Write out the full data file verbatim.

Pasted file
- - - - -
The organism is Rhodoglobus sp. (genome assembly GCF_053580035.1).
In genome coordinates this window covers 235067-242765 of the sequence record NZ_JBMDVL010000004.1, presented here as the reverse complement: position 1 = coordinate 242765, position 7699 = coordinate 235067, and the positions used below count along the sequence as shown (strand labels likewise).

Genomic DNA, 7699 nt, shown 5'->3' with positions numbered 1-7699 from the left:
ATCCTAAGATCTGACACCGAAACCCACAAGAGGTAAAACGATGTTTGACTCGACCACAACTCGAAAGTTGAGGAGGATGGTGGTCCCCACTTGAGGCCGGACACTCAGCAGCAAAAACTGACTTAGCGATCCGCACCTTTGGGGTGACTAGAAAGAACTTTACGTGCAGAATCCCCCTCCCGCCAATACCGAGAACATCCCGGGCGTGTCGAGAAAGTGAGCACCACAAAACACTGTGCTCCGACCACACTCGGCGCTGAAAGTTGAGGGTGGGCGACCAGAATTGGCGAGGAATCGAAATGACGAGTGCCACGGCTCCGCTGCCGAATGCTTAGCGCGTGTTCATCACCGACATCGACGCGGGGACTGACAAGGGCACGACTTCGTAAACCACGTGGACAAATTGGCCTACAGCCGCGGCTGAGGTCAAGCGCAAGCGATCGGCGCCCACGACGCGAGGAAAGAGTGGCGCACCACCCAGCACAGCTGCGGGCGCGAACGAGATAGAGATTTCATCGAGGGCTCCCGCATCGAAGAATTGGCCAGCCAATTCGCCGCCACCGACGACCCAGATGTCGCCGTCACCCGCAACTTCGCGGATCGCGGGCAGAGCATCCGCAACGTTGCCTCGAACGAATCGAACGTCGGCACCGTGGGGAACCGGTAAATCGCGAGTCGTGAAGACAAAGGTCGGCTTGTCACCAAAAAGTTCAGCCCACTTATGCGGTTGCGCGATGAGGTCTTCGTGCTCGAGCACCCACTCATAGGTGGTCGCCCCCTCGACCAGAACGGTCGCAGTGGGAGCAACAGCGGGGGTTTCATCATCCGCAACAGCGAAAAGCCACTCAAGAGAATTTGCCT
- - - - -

The organism is Rhodoglobus sp. (genome assembly GCF_053580035.1).
In genome coordinates this window covers 235067-242765 of the sequence record NZ_JBMDVL010000004.1, presented here as the reverse complement: position 1 = coordinate 242765, position 7699 = coordinate 235067, and the positions used below count along the sequence as shown (strand labels likewise).

Genomic DNA, 7699 nt, shown 5'->3' with positions numbered 1-7699 from the left:
ATCCTAAGATCTGACACCGAAACCCACAAGAGGTAAAACGATGTTTGACTCGACCACAACTCGAAAGTTGAGGAGGATGGTGGTCCCCACTTGAGGCCGGACACTCAGCAGCAAAAACTGACTTAGCGATCCGCACCTTTGGGGTGACTAGAAAGAACTTTACGTGCAGAATCCCCCTCCCGCCAATACCGAGAACATCCCGGGCGTGTCGAGAAAGTGAGCACCACAAAACACTGTGCTCCGACCACACTCGGCGCTGAAAGTTGAGGGTGGGCGACCAGAATTGGCGAGGAATCGAAATGACGAGTGCCACGGCTCCGCTGCCGAATGCTTAGCGCGTGTTCATCACCGACATCGACGCGGGGACTGACAAGGGCACGACTTCGTAAACCACGTGGACAAATTGGCCTACAGCCGCGGCTGAGGTCAAGCGCAAGCGATCGGCGCCCACGACGCGAGGAAAGAGTGGCGCACCACCCAGCACAGCTGCGGGCGCGAACGAGATAGAGATTTCATCGAGGGCTCCCGCATCGAAGAATTGGCCAGCCAATTCGCCGCCACCGACGACCCAGATGTCGCCGTCACCCGCAACTTCGCGGATCGCGGGCAGAGCATCCGCAACGTTGCCTCGAACGAATCGAACGTCGGCACCGTGGGGAACCGGTAAATCGCGAGTCGTGAAGACAAAGGTCGGCTTGTCACCAAAAAGTTCAGCCCACTTATGCGGTTGCGCGATGAGGTCTTCGTGCTCGAGCACCCACTCATAGGTGGTCGCCCCCTCGACCAGAACGGTCGCAGTGGGAGCAACAGCGGGGGTTTCATCATCCGCAACAGCGAAAAGCCACTCAAGAGAATTTGCCT